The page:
Informed consent discussion – After you have read the participant information, you can discuss the study in more detail with the clinical trials or research team. You should ask them to explain any parts of the written information that seemed unclear to you.

Agreement in writing – Once all your questions have been answered, you can then decide whether or not to join the study. If you do choose to take part, you will be asked to sign the informed consent form. This confirms that you understand the purpose of the study, what is involved, the potential risks and benefits, and you agree to participate.

For some low-risk studies, written informed consent may not be needed. For example, if you are doing a survey, just completing the survey may be taken as consent, or you may be able to say you consent over the phone.

For people under 18, a parent or guardian has to give legal consent as well. Signing the form is not a contract and you can change your mind at any time. You will receive a copy of the consent form signed by you and the researcher.

The process of informed consent continues throughout the study. If the study changes or new information becomes available while you are involved, you will be given updated participant information. You will need to sign an updated version of the consent form if you are willing to continue.

Sometimes you may need to consent to each aspect of a study. For example, you might agree to take part in a trial of a new surgical procedure, and then need to consent for your tissue to be collected and banked during that surgery. You might also need to consent again if you are given an extra survey or interview.

Contact person

All clinical trials and other research studies have a contact person. You can talk with this person before you decide to take part and at any stage during the study if you have questions or concerns. The contact person is often a clinical trials nurse or study coordinator.

You will also be given details of who to contact if you have a complaint about the study (e.g. about how the study was run or how you were treated).   This person is independent of the research team and is usually a senior member of the human research ethics committee. Complaints about research are rare, but it is your right to have your concerns heard if you have a problem.

Participant information

Researchers must provide written information about the research study to anyone thinking about joining. This is called participant (or patient)  information. It answers a range of questions about the study, including:

  • the purpose of the study
  • if it is a clinical trial, and what phase it is in
  • who can participate in the study
  • who is running the study (institution and researchers)
  • who has approved the research
  • who is funding the study
  • how the study will be run and what you need to do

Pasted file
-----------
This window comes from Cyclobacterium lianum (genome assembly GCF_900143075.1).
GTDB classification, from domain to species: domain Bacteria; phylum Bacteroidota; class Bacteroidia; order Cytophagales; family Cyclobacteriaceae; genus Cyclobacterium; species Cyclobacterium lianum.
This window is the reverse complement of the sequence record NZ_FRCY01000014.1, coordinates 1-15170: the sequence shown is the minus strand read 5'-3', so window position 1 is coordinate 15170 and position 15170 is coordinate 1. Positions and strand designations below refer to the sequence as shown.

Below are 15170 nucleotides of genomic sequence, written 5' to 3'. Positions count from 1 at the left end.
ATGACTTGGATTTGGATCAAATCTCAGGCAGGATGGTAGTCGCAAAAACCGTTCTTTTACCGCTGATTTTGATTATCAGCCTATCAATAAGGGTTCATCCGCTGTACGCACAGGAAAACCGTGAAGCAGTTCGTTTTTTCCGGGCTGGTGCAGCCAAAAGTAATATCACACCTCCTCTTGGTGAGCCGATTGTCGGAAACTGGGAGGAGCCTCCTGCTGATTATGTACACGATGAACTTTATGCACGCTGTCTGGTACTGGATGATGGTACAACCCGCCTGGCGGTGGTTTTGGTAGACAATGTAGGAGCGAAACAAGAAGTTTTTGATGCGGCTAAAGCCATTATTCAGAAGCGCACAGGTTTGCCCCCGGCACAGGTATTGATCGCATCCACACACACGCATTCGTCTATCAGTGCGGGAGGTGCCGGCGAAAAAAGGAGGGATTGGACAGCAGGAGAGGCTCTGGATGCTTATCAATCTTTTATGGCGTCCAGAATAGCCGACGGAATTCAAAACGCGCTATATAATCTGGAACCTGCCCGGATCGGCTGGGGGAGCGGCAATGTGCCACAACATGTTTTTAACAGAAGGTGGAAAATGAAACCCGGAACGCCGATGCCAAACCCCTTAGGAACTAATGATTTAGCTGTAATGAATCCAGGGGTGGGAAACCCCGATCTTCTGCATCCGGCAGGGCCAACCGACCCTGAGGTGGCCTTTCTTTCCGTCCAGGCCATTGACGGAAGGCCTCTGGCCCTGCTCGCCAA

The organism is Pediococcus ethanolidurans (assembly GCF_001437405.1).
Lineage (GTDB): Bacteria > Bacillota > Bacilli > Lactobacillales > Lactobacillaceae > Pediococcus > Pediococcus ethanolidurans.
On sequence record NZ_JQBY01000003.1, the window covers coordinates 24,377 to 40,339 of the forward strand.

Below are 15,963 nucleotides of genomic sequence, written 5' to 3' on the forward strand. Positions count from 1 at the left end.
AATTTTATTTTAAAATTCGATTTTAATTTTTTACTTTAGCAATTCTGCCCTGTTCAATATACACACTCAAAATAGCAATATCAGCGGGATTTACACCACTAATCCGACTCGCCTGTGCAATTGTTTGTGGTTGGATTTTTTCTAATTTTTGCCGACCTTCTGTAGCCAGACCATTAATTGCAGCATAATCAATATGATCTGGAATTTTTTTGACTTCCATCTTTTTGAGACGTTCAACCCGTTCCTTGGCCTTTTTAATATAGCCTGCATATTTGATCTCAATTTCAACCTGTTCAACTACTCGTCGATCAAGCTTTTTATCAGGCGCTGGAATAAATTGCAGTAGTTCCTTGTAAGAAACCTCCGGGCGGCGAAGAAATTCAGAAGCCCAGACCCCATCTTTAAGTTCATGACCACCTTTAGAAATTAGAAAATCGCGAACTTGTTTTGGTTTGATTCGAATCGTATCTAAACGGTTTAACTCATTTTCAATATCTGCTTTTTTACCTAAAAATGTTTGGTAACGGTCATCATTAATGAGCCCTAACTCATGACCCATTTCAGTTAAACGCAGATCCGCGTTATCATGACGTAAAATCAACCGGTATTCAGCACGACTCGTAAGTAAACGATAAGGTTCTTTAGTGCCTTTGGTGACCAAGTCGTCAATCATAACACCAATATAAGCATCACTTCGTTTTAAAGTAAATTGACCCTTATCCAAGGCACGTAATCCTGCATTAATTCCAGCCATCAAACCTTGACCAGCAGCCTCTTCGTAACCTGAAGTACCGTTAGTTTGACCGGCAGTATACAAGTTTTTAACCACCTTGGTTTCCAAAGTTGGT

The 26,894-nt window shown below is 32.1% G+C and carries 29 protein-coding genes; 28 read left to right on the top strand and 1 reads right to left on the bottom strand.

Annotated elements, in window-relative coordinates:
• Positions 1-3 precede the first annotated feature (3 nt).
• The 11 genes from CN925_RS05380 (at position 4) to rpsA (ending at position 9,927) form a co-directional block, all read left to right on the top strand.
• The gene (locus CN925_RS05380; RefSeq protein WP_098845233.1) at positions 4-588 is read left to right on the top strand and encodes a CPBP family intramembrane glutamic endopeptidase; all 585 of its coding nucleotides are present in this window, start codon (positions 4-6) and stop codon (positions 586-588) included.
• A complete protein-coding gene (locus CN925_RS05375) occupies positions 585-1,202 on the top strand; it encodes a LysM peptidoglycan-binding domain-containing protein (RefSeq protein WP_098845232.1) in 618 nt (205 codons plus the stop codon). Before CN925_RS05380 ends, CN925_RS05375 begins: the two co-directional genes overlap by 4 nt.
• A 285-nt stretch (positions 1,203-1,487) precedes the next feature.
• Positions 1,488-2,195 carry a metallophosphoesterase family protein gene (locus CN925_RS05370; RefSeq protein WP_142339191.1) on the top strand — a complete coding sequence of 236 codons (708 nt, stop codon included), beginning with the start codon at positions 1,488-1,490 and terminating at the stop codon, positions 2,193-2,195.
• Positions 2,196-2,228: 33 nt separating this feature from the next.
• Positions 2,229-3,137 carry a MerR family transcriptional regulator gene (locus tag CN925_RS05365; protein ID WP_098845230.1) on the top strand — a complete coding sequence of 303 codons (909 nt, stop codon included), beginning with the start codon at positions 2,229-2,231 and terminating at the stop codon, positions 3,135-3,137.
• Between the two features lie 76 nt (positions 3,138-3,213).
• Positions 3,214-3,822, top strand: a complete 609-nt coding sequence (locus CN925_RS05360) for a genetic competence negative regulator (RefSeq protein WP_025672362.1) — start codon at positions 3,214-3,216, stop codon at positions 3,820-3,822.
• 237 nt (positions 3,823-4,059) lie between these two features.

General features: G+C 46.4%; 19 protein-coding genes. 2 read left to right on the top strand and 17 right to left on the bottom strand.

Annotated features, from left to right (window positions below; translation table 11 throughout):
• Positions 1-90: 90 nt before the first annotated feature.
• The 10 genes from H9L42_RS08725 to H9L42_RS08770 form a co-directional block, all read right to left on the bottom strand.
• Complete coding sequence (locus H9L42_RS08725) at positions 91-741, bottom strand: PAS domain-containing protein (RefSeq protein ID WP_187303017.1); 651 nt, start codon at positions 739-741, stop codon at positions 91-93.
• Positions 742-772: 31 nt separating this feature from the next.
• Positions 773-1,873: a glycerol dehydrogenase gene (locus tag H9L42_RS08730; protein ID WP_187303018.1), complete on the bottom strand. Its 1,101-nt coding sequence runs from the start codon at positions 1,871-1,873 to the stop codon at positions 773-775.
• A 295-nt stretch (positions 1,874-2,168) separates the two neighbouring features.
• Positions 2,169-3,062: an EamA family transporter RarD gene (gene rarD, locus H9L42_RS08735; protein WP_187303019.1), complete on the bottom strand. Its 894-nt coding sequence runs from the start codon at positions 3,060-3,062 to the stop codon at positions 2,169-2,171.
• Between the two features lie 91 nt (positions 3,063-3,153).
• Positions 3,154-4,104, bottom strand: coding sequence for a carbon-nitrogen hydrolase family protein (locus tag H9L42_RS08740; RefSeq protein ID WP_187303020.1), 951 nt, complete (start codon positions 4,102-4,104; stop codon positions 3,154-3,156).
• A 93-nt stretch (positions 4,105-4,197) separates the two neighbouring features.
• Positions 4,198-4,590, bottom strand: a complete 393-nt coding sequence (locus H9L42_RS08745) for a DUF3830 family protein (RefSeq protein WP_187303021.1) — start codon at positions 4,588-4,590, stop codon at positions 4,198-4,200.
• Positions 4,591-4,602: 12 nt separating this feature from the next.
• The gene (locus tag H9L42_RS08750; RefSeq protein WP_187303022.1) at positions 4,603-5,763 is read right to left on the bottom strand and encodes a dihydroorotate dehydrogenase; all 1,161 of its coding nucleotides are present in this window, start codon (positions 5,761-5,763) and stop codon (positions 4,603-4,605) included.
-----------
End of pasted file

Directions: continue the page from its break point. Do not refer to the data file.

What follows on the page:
• how the study will be monitored
  • whether you will need to have tests, scans or other procedures
  • how long you need to be involved
  • where you need to go for appointments, treatments or meetings
  • whether the researchers need to see your medical records
  • whether you will be paid back (reimbursed) for any expenses related to the study (e.g. transport or parking costs)
  • information about possible side effects or other risks
  • information about possible benefits
  • any restrictions on things you can do while you are on the study (e.g. treatments you can’t have)
  • who to contact for more information or if you have any problems or complaints during the study
  • information about your rights, such as keeping your records private and your ability to withdraw from a study.

Privacy

Medical records are private and confidential, including those about your involvement in a clinical trial or any other research study.

Health professionals directly involved in your care or study can access your personal and medical information, but only if it’s necessary for their work. They can’t give any information about you to others unless it is relevant to your health care or the study.

Clinical trials and other research studies collect personal data about you. The participant information may mention who will and won’t have access to your personal data. For example, it might state that your regular treatment team won’t see your survey responses, but the researchers will. You might be asked to consent to the research team seeing your existing medical records or particular test results.

Information collected during the study is often de-identified. In most cases, this means that your name will be removed and replaced with a unique participant number so your identity cannot be revealed unless necessary, e.g. for safety reasons. Being de-identified means when the results are published in medical journal articles or discussed at medical conferences, you will not be named.

If you have questions or concerns about your privacy in a clinical trial or other research study, talk to the clinical trials or research nurse. For general information about privacy issues in health care, talk to the social worker at your hospital.

At the end of a clinical trial, all personal information is stored in a secure place for at least 15 years before it can be destroyed. This is a legal requirement.

What you need to do when you agree to join a clinical trial or other research study depends on what kind of research it is. Some studies need preparation and ongoing follow-up, others involve a single visit or just a survey.

Your participation is usually organised by one person (often a clinical trials or research nurse or research assistant), but you may come into contact with different members of the research team.

Finding out about the trial

  • Your cancer specialist may suggest a trial to you, or you may find a trial through your own research.
  • Discuss the trial with a member of the clinical trials team and your cancer specialist. You may also choose to see another specialist for a second opinion.

Checking you are eligible

  • Answer some questions about your medical history and have a physical examination and any required tests, such as a CT scan and blood test, to check that the trial is suitable for you. This is known as screening.
  • Once the clinical trials team has these results, they will let you know if you have been accepted into the trial.

Deciding to join

  • Read the participant information. You may want to discuss the information with family, friends or your GP.